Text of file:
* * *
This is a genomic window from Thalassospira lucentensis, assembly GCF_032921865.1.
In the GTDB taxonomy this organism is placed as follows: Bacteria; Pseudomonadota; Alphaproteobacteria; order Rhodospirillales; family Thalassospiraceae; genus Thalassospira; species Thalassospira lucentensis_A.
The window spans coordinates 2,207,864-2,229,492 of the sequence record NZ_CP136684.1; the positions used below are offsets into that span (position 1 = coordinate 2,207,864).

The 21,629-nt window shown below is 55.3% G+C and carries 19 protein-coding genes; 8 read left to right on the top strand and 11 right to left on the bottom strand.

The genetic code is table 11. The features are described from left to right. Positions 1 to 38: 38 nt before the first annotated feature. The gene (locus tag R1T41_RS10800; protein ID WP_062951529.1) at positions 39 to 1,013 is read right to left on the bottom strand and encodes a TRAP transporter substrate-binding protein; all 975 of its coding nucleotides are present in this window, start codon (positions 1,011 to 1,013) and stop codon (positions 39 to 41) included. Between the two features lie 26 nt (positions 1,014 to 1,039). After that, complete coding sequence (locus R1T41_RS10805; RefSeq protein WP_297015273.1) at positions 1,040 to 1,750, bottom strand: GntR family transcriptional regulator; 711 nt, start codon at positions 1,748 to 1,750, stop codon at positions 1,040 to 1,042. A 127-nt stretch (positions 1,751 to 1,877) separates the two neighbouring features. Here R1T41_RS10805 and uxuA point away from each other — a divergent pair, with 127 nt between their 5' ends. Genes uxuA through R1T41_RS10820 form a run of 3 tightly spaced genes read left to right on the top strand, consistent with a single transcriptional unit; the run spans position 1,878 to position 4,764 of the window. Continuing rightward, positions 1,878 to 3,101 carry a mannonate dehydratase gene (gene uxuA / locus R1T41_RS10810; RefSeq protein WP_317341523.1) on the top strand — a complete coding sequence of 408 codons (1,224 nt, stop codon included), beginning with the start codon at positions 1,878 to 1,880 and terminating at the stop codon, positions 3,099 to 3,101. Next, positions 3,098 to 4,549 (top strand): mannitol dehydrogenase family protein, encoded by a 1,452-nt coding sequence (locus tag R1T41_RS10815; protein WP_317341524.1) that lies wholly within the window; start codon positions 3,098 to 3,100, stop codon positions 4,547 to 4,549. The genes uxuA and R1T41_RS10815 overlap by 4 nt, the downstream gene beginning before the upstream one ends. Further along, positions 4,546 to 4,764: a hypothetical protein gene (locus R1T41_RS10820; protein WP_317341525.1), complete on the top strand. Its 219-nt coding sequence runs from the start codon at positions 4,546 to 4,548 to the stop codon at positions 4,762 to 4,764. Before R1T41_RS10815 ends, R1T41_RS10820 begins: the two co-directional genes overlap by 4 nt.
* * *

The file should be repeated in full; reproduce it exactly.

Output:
This is a genomic window from Thalassospira lucentensis, assembly GCF_032921865.1.
In the GTDB taxonomy this organism is placed as follows: Bacteria; Pseudomonadota; Alphaproteobacteria; order Rhodospirillales; family Thalassospiraceae; genus Thalassospira; species Thalassospira lucentensis_A.
The window spans coordinates 2,207,864-2,229,492 of the sequence record NZ_CP136684.1; the positions used below are offsets into that span (position 1 = coordinate 2,207,864).

The 21,629-nt window shown below is 55.3% G+C and carries 19 protein-coding genes; 8 read left to right on the top strand and 11 right to left on the bottom strand.

The genetic code is table 11. The features are described from left to right. Positions 1 to 38: 38 nt before the first annotated feature. The gene (locus tag R1T41_RS10800; protein ID WP_062951529.1) at positions 39 to 1,013 is read right to left on the bottom strand and encodes a TRAP transporter substrate-binding protein; all 975 of its coding nucleotides are present in this window, start codon (positions 1,011 to 1,013) and stop codon (positions 39 to 41) included. Between the two features lie 26 nt (positions 1,014 to 1,039). After that, complete coding sequence (locus R1T41_RS10805; RefSeq protein WP_297015273.1) at positions 1,040 to 1,750, bottom strand: GntR family transcriptional regulator; 711 nt, start codon at positions 1,748 to 1,750, stop codon at positions 1,040 to 1,042. A 127-nt stretch (positions 1,751 to 1,877) separates the two neighbouring features. Here R1T41_RS10805 and uxuA point away from each other — a divergent pair, with 127 nt between their 5' ends. Genes uxuA through R1T41_RS10820 form a run of 3 tightly spaced genes read left to right on the top strand, consistent with a single transcriptional unit; the run spans position 1,878 to position 4,764 of the window. Continuing rightward, positions 1,878 to 3,101 carry a mannonate dehydratase gene (gene uxuA / locus R1T41_RS10810; RefSeq protein WP_317341523.1) on the top strand — a complete coding sequence of 408 codons (1,224 nt, stop codon included), beginning with the start codon at positions 1,878 to 1,880 and terminating at the stop codon, positions 3,099 to 3,101. Next, positions 3,098 to 4,549 (top strand): mannitol dehydrogenase family protein, encoded by a 1,452-nt coding sequence (locus tag R1T41_RS10815; protein WP_317341524.1) that lies wholly within the window; start codon positions 3,098 to 3,100, stop codon positions 4,547 to 4,549. The genes uxuA and R1T41_RS10815 overlap by 4 nt, the downstream gene beginning before the upstream one ends. Further along, positions 4,546 to 4,764: a hypothetical protein gene (locus R1T41_RS10820; protein WP_317341525.1), complete on the top strand. Its 219-nt coding sequence runs from the start codon at positions 4,546 to 4,548 to the stop codon at positions 4,762 to 4,764. Before R1T41_RS10815 ends, R1T41_RS10820 begins: the two co-directional genes overlap by 4 nt.